Trauma, Stress and PTSD

What is Trauma?

Trauma is overwhelming stress from past experiences that may still impact you in the present moment even though the event has passed. The word trauma may sound like a big word, but all it means is literally "wound". As with physical wounds there can be small wounds, big wounds, visible wounds and hidden wounds.

Over the years of my practice I noticed a vast majority of my clients who work with me suffer from various degrees of psychological traumatisation. While I had a sense that most mental health problems went back to some form of emotional wounding, this study confirms that almost all diagnoses mask the role of trauma and adverse life events.

Most recently, I came to acknowledge that there appears to be a correlation between trauma and neurodivergence. This sparked for me further exploration, research and training. If you imagine traumatic experiences being an engine that drives reactions to perceived danger and threats, ADHD is an extremely powerful fuel that will accelerate extreme reactions.

How do I know if I am traumatised?

Sometimes it might be very easy for you to tell that you are traumatised, because the trauma is for example a single, extremely stressful event such as an accident, a loss of a loved one, an assault, or you might have survived a life threatening medical procedure.

And sometimes you might not know that you are traumatised because psychological traumatisation was experienced over extended periods of time such any forms of psychological abuse, maltreatment and neglect.

In these instances you may notice that your mood is low; maybe you feel intense anxiety, stress, or other difficult feelings in the body that you don’t want to feel. When the link between your symptoms and your experiences are missing, I often hear a variation of: “I don’t know why feel this way. My life is actually good.“.

As therapy progresses, and our collaborative, therapeutic relationship develops, relational tragedies you may have experienced come to the surface. This is quite a normal process in trauma therapy, because our psychological system will provide information when there is enough support to deal with traumatic experiences.

How can trauma be treated?

Since support, feelings of containment and trust are very important for trauma survivors, we will spend some time to establish these qualities before we address any trauma. We will also look at your history and upbringing to get a picture of the challenges you are facing in the present moment.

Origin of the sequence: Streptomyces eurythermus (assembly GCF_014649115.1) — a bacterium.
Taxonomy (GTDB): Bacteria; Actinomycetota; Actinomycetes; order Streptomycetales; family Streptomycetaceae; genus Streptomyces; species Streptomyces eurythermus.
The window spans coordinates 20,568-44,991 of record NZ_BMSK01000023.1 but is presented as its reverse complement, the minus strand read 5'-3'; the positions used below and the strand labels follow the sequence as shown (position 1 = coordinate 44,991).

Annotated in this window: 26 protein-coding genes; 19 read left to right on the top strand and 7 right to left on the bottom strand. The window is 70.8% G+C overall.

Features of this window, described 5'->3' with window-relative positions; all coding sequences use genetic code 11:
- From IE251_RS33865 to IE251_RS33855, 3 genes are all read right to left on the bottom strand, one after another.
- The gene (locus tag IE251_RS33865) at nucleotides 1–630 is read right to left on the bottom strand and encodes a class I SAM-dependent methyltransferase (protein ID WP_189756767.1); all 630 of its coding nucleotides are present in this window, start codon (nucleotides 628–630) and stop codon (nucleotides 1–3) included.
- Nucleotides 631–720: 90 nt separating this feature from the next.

I came to acknowledge that there isn’t one, single approach that works best with trauma. Each client has different needs, and therefore my therapy is an amalgamation of various approaches. The core of my clinical approach is based on these evidence based approaches:

  • Eye Movement Desensitisation & Reprocessing (EMDR) is effective for the treatment of PTSD and due to its evidence base it is recommended by National Institute for Health & Care Excellence (NICE) (see 1.6.18). I am formally trained in this approach.
  • Trauma Informed Psychotherapy draws from neuroscience and mindfulness and is particular important to help clients to learn new skills about regulating emotions. I am also formally trained in this approach.
  • Internal Family Systems (IFS) appears from my clinical experience one of the most effective approaches to help address debilitating internal conflicts. I became aware of this approach through my personal therapy and I am self-taught in this approach. Formal IFS training is on my list.
  • The Safe & Sound Protocol (SSP) by Steven Porges was developed to naturally activate our social engagement system which helps us to feel safe. This is done by stimulating vagus nerve through listening to music. I am a certified provider of this approach.

As a humanistically trained psychotherapist, I am also aware that a collaborative, therapeutic relationship is the most important therapeutic element to heal from trauma.